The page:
Executive authority is delegated to the Governorate of Vatican City. The Governorate consists of the President of the Pontifical Commission — using the title "President of the Governorate of Vatican City" — a General Secretary, and a Vice General Secretary, each appointed by the pope for five year terms. Important actions of the Governorate must be confirmed by the Pontifical Commission and by the Pope through the Secretariat of State.
The Governorate oversees the central governmental functions through several departments and offices. The directors and officials of these offices are appointed by the pope for five year terms. These organs concentrate on material questions concerning the state's territory, including local security, records, transportation, and finances. The Governorate oversees a modern security and police corps, the Corpo della Gendarmeria dello Stato della Città del Vaticano.
Judicial functions are delegated to a supreme court, an appeals court, a tribunal, and a trial judge.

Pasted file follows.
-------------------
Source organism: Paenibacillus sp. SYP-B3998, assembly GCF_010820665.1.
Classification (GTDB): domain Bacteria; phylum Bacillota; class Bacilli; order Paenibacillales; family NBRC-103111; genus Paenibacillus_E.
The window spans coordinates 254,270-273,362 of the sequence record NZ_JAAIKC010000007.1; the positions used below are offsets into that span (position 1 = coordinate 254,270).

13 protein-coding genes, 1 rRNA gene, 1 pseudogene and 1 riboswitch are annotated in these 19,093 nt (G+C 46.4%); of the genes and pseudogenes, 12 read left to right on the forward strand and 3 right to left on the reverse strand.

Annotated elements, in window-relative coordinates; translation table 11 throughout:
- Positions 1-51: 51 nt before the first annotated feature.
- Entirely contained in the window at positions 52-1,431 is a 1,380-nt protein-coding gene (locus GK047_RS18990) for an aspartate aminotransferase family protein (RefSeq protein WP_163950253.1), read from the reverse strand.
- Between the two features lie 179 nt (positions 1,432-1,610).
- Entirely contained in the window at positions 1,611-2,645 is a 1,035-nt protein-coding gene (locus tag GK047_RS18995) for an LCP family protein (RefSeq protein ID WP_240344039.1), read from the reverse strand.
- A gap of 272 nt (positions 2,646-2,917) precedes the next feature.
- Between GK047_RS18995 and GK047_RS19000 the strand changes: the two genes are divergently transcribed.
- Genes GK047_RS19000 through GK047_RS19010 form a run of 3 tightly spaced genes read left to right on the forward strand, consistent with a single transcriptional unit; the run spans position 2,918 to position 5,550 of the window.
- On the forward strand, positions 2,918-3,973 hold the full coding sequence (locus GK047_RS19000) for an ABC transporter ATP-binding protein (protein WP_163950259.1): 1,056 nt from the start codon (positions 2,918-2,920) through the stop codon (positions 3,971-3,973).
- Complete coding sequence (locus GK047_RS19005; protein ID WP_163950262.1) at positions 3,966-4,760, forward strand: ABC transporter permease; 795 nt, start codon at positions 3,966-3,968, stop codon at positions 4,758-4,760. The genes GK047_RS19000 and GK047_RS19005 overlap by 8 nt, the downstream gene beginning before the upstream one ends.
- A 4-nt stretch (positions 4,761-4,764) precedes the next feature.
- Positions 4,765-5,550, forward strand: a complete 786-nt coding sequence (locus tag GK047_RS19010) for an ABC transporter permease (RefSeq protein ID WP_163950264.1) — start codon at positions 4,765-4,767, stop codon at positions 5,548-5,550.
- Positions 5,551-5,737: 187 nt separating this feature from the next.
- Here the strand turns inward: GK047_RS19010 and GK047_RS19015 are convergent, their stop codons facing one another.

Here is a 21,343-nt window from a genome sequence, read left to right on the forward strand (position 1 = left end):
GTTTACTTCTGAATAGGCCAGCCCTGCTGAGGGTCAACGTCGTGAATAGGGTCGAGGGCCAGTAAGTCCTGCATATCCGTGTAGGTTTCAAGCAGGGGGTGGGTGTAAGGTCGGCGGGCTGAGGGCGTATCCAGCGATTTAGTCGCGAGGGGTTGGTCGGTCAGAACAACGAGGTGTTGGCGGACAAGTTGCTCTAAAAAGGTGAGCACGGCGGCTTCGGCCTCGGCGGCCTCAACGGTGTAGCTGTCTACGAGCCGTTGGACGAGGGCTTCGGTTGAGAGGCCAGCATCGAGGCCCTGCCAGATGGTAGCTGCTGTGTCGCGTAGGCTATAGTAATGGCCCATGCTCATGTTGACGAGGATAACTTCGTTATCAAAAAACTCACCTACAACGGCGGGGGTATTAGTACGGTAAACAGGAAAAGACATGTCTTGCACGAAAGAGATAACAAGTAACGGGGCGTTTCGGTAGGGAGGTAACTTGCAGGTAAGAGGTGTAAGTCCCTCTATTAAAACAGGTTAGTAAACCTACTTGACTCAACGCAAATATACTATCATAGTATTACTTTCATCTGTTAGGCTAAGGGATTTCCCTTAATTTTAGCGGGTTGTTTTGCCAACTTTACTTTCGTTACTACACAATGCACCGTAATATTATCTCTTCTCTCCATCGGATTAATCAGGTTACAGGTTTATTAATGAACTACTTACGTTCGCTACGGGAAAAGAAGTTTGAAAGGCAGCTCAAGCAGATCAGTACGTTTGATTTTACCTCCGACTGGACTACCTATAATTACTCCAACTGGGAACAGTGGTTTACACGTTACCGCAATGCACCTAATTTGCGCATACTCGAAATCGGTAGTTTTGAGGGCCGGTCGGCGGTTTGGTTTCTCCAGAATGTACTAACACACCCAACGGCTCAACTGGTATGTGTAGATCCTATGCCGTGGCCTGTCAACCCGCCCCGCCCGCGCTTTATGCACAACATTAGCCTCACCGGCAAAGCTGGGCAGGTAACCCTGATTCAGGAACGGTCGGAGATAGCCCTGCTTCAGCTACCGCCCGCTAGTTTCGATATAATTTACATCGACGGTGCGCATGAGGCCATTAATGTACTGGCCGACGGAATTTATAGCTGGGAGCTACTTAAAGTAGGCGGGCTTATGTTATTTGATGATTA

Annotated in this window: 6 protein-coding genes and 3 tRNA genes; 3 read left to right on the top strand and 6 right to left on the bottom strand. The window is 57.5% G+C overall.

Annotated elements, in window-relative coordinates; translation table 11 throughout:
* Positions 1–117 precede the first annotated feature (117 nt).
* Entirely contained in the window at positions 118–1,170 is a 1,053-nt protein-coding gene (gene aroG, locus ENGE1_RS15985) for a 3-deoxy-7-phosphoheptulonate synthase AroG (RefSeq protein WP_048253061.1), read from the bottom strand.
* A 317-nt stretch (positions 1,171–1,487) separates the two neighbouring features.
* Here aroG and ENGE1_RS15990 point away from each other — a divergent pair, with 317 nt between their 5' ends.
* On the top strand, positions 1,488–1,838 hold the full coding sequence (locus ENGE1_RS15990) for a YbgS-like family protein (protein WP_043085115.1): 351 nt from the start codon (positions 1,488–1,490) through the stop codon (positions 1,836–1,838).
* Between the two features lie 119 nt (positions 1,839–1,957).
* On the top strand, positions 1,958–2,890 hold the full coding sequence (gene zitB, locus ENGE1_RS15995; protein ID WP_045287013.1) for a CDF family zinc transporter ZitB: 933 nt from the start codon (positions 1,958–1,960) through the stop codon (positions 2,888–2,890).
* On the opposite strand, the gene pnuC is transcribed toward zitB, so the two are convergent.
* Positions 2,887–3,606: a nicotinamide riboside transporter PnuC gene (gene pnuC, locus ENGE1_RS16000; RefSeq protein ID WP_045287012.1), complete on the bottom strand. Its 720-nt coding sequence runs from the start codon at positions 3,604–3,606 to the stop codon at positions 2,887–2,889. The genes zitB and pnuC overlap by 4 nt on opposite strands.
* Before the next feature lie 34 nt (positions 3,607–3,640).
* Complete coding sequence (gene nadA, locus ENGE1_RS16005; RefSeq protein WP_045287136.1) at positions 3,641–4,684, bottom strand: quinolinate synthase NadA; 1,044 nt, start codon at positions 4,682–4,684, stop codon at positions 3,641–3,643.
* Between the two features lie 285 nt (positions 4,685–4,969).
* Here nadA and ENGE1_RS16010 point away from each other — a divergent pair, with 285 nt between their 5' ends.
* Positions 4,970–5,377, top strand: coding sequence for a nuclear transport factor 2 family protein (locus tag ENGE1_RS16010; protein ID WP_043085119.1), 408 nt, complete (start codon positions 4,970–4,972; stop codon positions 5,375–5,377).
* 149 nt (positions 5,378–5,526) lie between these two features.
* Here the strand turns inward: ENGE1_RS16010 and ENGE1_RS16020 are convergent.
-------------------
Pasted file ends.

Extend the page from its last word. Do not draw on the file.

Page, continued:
In all cases, the pope may choose at any time to exercise supreme legislative, executive, or judicial functions in the state.
Though earlier Popes recruited Swiss mercenaries as part of an army, the Pontifical Swiss Guard was founded by Pope Julius II on 22 January 1506 as the personal bodyguard of the Pope and continues to fulfil that function. It is listed in the Annuario Pontificio under "Holy See", not under "State of Vatican City". At the end of 2005, the Guard had 134 members. Recruitment is arranged by a special agreement between the Holy See and Switzerland, and is restricted to Catholic male (Swiss) citizens. The Palatine Guard and the Noble Guard were disbanded by Pope Paul VI in 1970. While the first body was founded as a militia at the service of the Papal States, its functions within the Vatican State, like those of the Noble Guard, were merely ceremonial.